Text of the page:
Anyway, that was my first day in Brazil, very tired. TTYL

9 thoughts on “My First Day in Salvador, Brazil”

  1. You make me miss Brazil, though I’ve only seen a little of the country. I really hope that the era of Western and U.S. exploitation of Latin America is over for good. What I mean by exploitation is the sponsoring of dictators and interference in the national economies for the profit benefit of rich Western interests.

    People assuming you are a native! Yes, it happened to me to, before I even got to Brazil. The flight attendants on my plane out of Miami thought I was Brazilian. I hated to disappoint them. When they brought food around, I said, “Obrigado” and smiled, instead of “thankyou” and that was enough for them to think I was simply returning home and not going on vacation. It really is a nice feeling of acceptance. I want to go back.


  2. Hang in there, Peanut….since you cant flush toilet paper down the toilet, get some baby wipes,buy small plasitc waste bags (25 litros), use the baby wipes and put them in the small plastic bags and put the plastic bags in the trash…baby wipes is better than toilet paper, you may never go back if you use the baby wipes



  3. No air condtioning is a drag in Salvador right now, spend a few extra bucks and buy a small cheap fan

    Give yourself permision to not understand the language, there is something interesting about not understanding the language so instead of trying to listen to people you actualy see what is going on around you.

    Portuguese is a beautiful language,though,I butcher it on a daily basis.


    1. thanks for all of your support B.R. i’m still learning the ropes, what is the protocol on the beach when you are trying to buy chairs/towels? i went with my white american friend and i think they overcharged us.


    1. hey thanks for the link and your comment! i’m so excited that you responded, i’ve got a lot to learn about Salvador, but I’m looking forward to it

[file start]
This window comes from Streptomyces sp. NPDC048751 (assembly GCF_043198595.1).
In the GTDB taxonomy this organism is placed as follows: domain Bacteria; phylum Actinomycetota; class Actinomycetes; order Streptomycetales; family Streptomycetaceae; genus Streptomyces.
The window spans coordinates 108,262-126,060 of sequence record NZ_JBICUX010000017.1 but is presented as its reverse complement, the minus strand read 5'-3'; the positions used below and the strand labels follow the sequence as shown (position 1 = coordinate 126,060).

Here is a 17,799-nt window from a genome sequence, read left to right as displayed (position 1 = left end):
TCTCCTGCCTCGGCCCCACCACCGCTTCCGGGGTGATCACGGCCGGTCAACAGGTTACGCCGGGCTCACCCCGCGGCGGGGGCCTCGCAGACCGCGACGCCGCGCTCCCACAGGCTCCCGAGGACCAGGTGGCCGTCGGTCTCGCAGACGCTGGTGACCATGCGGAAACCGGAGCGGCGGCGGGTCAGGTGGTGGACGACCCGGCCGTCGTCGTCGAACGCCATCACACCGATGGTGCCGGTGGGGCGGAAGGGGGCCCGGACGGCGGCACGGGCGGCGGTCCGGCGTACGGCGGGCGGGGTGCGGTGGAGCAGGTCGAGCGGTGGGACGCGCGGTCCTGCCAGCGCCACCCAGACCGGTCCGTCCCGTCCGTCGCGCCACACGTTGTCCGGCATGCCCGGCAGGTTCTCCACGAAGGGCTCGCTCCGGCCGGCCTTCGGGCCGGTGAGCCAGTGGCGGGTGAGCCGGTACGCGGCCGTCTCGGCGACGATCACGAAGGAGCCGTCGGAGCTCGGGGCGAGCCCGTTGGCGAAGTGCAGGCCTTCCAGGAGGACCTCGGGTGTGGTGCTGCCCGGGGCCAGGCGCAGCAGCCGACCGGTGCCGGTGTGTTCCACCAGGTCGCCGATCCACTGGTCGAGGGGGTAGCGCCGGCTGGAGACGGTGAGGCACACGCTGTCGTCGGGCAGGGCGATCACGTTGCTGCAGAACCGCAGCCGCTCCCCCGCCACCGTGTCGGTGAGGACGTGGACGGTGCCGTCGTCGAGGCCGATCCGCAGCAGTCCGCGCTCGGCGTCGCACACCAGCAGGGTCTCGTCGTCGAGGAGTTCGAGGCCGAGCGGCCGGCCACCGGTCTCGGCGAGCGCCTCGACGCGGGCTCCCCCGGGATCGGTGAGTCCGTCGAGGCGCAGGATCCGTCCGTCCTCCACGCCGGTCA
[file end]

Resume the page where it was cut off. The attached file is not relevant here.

4. Peanut, yeah, the old beach chair hustle….for sure there is a lot of competition with these beach chair people…they will try to get you to use their services instead of the other competitor

    for sure , there will be some people who will jack up their price when they think they have a touritst, but, i dont think they all do

    the question is, how much effort do you want to expend haggling with them? I think between 10 and 20 is what you will pay for a chair and umbrella, anything above that is a rip off. I usualy dont try to haggle with them, but, if i feel like someone is charging too much, they just wont get my business.

    Peanut, be careful of over eating too much of the fried and oily food, by all means , check it out, its impossibly good tasting, but, your body and digestive system is adjusting to a new envirnment, combine that with the heat and the travel fatigue and it could trigger some hard digestive moments…which, given your bathroom situation , might not be too much fun ( therefor the reasonto get control of it and have something like baby wipes and a little bag to put them into, at least you will feel more in control)

    Love hearing about your experiances

    Marques, nice article from Brazzil dot com, I just think the author superimposed his veiws as an American over what he thinks black Brazil should be…